Israeli study encourages and guides cannabis-for-autism efforts

Israeli scientists are reporting that they have made autistic rats more sociable and less obsessive by giving them cannabis products.

The study could change the direction of efforts to use cannabis to treat the disorder, the researchers say, as it reveals that the wrong compound from the plant is currently the subject of the most attention.

Autistic patients who are informally self-prescribing, and trials are currently underway, mostly use cannabidiol (CBD), a cannabis compound well-known to avoid high levels.

One Israeli Studies in 2019 reported positive results for autistic patients treated with cannabis products that were mostly CBD.

The latest study to investigate CBD is taking place at UC-San Diego’s Center for Medicinal Cannabis Research, and on Sunday CNN ran an interview With a mom who said she’s “getting my boy back” thanks to CBD.

However, after studying a large number of autistic rats, Tel Aviv University researchers concluded that another compound, tetrahydrocannabinol (THC), which causes hyperactivity, may be far more effective.

Boy with colored puzzle heart in front of his face to raise awareness for World Autism Day. (via iStock Getty Images)

Researcher Shani Poleg told The Times of Israel, “The studies that are underway mostly don’t focus on what is in cannabis that can help people.” “In our study, we looked at the details, and drew surprising and interesting conclusions.”

“THC was more effective. The main difference was that the THC treatment also improved social behavior, not just repetitive compulsive behavior.” CBD helped rats cope with repetitive compulsive behaviors in most studies.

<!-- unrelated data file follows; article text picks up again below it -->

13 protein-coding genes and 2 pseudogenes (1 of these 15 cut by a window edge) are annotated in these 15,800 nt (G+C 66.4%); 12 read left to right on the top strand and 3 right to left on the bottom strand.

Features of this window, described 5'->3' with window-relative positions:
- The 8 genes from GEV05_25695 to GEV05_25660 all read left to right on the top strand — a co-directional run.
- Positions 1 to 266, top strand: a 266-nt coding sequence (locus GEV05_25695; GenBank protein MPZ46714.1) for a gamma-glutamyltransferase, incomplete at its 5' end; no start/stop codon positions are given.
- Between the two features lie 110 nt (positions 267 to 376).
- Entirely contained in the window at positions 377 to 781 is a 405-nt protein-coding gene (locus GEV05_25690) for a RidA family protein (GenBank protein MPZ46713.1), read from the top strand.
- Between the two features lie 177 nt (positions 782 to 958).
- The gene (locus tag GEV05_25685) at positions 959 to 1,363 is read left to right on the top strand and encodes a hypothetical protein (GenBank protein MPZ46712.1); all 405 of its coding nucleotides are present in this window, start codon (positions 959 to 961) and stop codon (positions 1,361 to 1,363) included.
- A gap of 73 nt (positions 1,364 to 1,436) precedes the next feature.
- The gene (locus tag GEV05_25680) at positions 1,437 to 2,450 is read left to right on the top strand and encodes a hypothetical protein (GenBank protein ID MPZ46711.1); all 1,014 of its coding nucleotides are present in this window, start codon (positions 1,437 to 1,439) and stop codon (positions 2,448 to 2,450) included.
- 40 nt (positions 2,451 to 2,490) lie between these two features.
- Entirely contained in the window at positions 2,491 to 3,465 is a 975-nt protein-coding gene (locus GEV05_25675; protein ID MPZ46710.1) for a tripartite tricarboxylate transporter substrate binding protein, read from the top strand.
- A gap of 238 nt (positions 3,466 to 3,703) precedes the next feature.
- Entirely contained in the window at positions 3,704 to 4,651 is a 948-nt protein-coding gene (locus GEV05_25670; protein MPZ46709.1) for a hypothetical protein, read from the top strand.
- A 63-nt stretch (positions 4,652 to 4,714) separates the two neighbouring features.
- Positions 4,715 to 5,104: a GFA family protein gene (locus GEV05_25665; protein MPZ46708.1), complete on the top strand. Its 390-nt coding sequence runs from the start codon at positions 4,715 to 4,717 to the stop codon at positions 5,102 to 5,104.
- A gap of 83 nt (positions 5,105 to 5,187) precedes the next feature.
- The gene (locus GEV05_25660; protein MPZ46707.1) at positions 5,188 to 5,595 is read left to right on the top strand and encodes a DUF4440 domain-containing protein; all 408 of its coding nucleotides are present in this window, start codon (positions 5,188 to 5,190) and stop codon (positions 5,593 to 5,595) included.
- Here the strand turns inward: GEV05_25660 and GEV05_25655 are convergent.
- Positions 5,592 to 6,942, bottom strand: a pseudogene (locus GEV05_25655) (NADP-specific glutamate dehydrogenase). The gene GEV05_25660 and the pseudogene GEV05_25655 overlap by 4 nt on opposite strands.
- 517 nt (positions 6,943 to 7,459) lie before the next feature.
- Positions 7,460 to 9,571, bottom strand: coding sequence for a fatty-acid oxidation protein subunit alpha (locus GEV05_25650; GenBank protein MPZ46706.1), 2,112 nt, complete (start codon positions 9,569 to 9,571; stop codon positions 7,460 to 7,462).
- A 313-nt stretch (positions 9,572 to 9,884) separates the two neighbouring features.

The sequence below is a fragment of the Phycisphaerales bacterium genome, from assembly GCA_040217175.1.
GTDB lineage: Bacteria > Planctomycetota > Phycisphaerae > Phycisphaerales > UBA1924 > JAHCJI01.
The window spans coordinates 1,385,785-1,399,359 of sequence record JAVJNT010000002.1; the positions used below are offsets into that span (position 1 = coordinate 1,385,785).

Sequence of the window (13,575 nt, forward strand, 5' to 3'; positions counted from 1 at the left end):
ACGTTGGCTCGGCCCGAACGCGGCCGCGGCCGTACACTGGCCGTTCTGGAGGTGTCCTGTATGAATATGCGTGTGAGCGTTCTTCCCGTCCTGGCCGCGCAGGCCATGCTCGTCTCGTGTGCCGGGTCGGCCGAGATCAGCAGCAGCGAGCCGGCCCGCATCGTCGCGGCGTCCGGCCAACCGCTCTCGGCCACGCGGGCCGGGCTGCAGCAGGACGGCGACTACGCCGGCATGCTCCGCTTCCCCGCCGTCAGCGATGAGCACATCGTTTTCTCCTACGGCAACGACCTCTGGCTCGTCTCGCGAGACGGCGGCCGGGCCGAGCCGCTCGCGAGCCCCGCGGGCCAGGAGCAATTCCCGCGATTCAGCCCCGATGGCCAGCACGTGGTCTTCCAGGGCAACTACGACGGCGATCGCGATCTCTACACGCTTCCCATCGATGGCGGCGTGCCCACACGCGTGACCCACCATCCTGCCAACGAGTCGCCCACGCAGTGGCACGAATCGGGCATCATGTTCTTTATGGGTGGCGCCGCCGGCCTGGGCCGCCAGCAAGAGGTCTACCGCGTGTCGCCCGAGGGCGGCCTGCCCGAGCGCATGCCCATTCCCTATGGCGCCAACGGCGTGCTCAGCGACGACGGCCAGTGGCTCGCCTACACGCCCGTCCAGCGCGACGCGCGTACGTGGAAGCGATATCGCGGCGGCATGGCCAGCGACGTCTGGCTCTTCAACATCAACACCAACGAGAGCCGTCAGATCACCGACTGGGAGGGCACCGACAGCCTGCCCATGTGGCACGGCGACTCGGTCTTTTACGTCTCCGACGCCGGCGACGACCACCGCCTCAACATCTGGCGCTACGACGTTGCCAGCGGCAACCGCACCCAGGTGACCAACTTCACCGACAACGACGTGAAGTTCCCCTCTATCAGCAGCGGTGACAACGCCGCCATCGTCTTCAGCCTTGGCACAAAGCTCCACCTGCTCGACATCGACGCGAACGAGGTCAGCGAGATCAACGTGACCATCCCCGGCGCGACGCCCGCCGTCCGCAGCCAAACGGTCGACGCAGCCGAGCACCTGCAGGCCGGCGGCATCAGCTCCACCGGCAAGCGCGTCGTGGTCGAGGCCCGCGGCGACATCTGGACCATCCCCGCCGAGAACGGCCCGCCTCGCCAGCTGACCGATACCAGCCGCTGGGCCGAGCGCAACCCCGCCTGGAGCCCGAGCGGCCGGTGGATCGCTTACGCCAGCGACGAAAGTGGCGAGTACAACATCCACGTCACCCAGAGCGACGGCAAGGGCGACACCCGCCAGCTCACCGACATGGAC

She said that while THC causes a high, research suggested that the amount of the compound needed to produce results is low. “Our study shows that there is no need for a high content of CBD or THC when treating autism with medicinal cannabis oil,” she said.

“We saw significant improvements in behavioral tests after treatment with cannabis oil containing small amounts of THC and no long-term effects in cognitive or emotional tests performed one and a half months after the start of treatment.”

Discussing why cannabis products may have benefits, he said: “According to the prevailing theory, autism involves over-stimulation of the brain that causes compulsive behavior. In the laboratory, in addition to behavioral consequences, we have observed found a significant reduction in the concentration of the excitatory neurotransmitter glutamate in spinal fluid – which may explain the reduction in behavioral symptoms.”

Poleg insisted that the research, Prof. More recently supervised by Daniel Offen peer reviewed and published in the journal Translational Psychology, is preliminary and should not be considered treatment advice.

She also noted that the mutation that causes autism in her mice, Shank3, is only responsible for a small minority of human autism cases. “But we hope that it may have an effect both to encourage further exploration of the use of medical cannabis for autism and to use better types of cannabis,” she said.

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